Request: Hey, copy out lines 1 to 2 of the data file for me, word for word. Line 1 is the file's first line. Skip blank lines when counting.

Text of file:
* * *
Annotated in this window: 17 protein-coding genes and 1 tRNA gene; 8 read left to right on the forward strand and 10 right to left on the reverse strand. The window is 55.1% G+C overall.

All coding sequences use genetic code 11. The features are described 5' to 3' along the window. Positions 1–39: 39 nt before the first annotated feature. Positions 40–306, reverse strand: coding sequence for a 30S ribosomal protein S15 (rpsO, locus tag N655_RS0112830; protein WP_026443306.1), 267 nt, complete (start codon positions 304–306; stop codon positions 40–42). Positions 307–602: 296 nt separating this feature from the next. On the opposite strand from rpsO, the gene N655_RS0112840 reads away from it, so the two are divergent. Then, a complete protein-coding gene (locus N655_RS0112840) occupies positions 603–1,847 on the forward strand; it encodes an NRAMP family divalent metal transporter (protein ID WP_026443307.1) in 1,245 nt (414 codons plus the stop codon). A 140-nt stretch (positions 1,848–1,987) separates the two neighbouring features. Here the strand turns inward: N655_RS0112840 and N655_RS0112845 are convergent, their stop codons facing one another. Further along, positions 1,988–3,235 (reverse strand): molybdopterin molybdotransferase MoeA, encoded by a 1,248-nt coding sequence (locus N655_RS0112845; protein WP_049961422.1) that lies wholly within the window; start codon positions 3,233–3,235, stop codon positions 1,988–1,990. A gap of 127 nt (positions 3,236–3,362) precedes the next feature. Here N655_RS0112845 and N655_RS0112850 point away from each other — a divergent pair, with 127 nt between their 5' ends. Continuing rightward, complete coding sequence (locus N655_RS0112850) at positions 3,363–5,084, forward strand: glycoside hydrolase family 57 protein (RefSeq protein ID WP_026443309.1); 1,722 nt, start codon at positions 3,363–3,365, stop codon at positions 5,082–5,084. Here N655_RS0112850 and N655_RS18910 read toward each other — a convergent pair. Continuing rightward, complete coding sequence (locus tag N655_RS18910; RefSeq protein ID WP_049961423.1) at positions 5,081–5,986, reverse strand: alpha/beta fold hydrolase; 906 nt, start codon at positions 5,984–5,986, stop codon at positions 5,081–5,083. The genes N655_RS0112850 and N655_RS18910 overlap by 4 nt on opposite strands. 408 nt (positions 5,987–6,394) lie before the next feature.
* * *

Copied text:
Annotated in this window: 17 protein-coding genes and 1 tRNA gene; 8 read left to right on the forward strand and 10 right to left on the reverse strand. The window is 55.1% G+C overall.

All coding sequences use genetic code 11. The features are described 5' to 3' along the window. Positions 1–39: 39 nt before the first annotated feature. Positions 40–306, reverse strand: coding sequence for a 30S ribosomal protein S15 (rpsO, locus tag N655_RS0112830; protein WP_026443306.1), 267 nt, complete (start codon positions 304–306; stop codon positions 40–42). Positions 307–602: 296 nt separating this feature from the next. On the opposite strand from rpsO, the gene N655_RS0112840 reads away from it, so the two are divergent. Then, a complete protein-coding gene (locus N655_RS0112840) occupies positions 603–1,847 on the forward strand; it encodes an NRAMP family divalent metal transporter (protein ID WP_026443307.1) in 1,245 nt (414 codons plus the stop codon). A 140-nt stretch (positions 1,848–1,987) separates the two neighbouring features. Here the strand turns inward: N655_RS0112840 and N655_RS0112845 are convergent, their stop codons facing one another. Further along, positions 1,988–3,235 (reverse strand): molybdopterin molybdotransferase MoeA, encoded by a 1,248-nt coding sequence (locus N655_RS0112845; protein WP_049961422.1) that lies wholly within the window; start codon positions 3,233–3,235, stop codon positions 1,988–1,990. A gap of 127 nt (positions 3,236–3,362) precedes the next feature. Here N655_RS0112845 and N655_RS0112850 point away from each other — a divergent pair, with 127 nt between their 5' ends. Continuing rightward, complete coding sequence (locus N655_RS0112850) at positions 3,363–5,084, forward strand: glycoside hydrolase family 57 protein (RefSeq protein ID WP_026443309.1); 1,722 nt, start codon at positions 3,363–3,365, stop codon at positions 5,082–5,084. Here N655_RS0112850 and N655_RS18910 read toward each other — a convergent pair. Continuing rightward, complete coding sequence (locus tag N655_RS18910; RefSeq protein ID WP_049961423.1) at positions 5,081–5,986, reverse strand: alpha/beta fold hydrolase; 906 nt, start codon at positions 5,984–5,986, stop codon at positions 5,081–5,083. The genes N655_RS0112850 and N655_RS18910 overlap by 4 nt on opposite strands. 408 nt (positions 5,987–6,394) lie before the next feature.